**Disclaimer** This long overdue post will contain these words: sperm, infertility, ovulation, embryos, eggs, uterus, follicles and of course... vagina. (Andrew's Note: Ew.) If we were your former teachers, or friends and references to bodily issues bothers you, I recommend staring at the above picture. It's happy isn't it? Makes it seem like getting pregnant is just a piece of cake.
Here is our story:
In our first seven years of marriage, Andrew and I got our fair share of questions from overly inquisitive colleagues and friends as to why we hadn't had kids yet. Our standard response was that we loved our jobs and our "band kids" were our kids. And it was true! How the heck could we have been good parents when putting in the night and weekend hours we did with our respective jobs? When we had kids, we wanted me to be able to stay home full time to raise them. That was one big component in our decision to move to Saudi Arabia, I would be easily able to stay home and raise kids without any financial strain. Win-win right?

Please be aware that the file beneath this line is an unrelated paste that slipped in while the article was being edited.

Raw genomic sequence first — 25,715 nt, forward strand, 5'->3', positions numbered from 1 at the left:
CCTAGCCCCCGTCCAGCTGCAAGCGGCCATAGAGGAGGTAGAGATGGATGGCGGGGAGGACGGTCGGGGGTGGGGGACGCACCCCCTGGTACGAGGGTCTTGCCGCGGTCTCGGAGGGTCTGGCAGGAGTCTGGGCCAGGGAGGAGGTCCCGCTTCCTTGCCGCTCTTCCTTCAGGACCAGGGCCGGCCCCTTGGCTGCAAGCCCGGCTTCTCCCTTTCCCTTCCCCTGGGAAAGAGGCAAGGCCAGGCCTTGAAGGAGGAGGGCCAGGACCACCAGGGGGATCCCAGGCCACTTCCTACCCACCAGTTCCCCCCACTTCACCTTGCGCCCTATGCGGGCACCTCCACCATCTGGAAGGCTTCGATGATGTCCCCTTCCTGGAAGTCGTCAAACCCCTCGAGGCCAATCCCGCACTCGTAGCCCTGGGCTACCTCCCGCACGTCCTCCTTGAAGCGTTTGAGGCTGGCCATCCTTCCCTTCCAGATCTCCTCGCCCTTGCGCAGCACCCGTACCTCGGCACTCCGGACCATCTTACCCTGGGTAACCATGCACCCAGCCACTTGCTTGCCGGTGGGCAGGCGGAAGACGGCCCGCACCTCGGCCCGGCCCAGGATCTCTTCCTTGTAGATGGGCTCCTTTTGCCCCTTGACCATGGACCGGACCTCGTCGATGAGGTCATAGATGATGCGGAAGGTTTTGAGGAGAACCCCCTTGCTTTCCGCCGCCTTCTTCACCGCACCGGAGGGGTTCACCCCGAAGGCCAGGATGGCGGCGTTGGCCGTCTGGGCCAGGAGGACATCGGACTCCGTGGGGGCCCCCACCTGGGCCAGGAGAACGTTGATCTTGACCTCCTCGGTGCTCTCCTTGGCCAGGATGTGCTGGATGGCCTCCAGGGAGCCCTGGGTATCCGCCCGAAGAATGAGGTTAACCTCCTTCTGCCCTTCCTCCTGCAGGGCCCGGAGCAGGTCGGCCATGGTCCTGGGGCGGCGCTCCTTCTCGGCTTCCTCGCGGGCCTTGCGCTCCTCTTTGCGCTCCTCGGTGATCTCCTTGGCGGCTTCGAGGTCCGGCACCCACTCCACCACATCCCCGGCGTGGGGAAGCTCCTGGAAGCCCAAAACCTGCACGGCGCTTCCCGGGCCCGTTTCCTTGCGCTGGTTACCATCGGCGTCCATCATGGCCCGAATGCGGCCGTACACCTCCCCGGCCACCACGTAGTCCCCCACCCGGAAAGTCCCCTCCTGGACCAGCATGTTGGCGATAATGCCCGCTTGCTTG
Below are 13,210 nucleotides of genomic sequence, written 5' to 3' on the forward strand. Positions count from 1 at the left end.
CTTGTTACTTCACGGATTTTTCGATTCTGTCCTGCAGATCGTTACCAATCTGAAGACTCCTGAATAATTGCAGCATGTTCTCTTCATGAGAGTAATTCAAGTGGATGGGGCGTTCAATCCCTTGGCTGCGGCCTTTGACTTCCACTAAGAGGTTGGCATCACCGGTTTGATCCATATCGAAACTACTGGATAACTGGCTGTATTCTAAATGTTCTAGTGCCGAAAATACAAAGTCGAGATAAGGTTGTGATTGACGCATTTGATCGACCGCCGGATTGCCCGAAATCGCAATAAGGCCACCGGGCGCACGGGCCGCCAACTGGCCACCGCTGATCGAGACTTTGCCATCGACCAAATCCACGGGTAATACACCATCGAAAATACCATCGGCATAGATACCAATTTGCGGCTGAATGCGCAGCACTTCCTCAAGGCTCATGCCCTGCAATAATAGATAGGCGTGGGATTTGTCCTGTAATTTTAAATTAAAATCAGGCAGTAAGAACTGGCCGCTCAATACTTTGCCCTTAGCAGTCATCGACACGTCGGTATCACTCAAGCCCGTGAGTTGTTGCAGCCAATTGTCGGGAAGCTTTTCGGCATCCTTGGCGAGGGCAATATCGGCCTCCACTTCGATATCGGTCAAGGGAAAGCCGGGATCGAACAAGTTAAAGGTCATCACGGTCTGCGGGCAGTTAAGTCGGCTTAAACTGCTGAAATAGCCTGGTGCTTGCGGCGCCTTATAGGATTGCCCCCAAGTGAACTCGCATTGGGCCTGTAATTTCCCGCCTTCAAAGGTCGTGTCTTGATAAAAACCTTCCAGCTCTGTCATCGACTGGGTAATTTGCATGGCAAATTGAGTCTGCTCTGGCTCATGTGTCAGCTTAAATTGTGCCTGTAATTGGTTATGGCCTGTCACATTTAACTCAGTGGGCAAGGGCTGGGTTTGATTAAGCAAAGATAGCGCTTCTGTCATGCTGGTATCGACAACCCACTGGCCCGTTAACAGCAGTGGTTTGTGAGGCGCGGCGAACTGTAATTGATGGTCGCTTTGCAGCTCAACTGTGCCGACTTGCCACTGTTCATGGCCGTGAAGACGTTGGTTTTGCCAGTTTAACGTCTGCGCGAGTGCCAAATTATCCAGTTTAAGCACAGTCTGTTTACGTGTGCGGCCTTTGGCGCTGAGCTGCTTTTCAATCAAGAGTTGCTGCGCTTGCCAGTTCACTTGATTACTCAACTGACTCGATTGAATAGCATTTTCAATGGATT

After 9 months of no success with trying to get pregnant, my OB/GYN suggested an extensive round of testing for both myself and Andrew. Mine came back perfectly fine. A few weeks later, right around the time we came back to the USA for Christmas, we received some initially devastating news: Andrew has a sperm count of zero - a condition known as "azoospermia". I cannot begin to describe how completely, heart-wrenchingly devastating hearing this news was. At this point in our process, we didn't know what the cause of the "no-sperm" diagnosis was. Is it curable? Are there sperm inside but just aren't making it out? Can surgery fix it?
So many, many questions. We went from being those people who were looking forward to being parents to being told flat out by multiple doctors:
"You will NEVER be able to conceive naturally".